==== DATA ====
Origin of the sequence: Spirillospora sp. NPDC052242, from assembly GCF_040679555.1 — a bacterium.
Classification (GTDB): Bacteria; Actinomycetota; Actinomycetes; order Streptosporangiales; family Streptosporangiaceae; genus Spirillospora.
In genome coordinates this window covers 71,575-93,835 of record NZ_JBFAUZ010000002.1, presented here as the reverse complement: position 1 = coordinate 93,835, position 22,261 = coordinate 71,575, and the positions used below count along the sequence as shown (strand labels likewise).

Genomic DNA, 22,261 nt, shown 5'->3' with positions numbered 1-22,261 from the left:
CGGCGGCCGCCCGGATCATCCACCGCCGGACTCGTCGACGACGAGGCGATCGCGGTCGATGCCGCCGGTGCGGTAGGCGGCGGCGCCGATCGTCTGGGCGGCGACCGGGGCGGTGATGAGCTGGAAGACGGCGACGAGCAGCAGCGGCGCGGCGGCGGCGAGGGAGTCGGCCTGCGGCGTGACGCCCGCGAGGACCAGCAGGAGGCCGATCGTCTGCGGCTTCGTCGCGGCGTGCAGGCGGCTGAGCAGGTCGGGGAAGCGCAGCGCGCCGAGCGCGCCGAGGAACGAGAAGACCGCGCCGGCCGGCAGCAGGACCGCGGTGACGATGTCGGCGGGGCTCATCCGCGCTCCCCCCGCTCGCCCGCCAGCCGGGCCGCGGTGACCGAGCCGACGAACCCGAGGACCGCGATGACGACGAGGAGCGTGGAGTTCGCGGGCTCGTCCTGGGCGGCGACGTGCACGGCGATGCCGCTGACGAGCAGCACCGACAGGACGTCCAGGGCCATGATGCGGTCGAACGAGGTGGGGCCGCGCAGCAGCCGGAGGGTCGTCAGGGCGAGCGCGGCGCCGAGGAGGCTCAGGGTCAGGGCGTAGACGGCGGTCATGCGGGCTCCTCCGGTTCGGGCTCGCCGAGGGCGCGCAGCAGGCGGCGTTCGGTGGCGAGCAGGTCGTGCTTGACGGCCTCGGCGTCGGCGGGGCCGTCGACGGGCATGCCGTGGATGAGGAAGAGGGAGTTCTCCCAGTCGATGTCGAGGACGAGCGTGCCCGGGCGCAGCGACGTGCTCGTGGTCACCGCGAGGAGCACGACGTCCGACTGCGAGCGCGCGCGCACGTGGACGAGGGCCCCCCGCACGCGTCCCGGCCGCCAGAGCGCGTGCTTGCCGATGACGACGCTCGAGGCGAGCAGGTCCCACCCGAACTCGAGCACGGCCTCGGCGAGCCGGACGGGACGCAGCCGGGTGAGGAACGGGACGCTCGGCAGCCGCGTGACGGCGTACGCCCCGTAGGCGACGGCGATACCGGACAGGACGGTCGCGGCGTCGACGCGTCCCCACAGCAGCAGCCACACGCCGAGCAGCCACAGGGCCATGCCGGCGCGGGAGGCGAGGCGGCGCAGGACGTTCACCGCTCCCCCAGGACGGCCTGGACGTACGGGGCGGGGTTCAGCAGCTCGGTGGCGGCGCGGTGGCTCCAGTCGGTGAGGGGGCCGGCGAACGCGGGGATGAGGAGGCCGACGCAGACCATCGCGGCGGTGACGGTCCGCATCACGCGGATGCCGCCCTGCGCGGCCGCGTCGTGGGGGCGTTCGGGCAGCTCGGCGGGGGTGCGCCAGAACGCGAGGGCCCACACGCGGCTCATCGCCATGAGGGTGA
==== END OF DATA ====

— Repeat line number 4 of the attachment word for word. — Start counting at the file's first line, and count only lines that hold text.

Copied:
Genomic DNA, 22,261 nt, shown 5'->3' with positions numbered 1-22,261 from the left: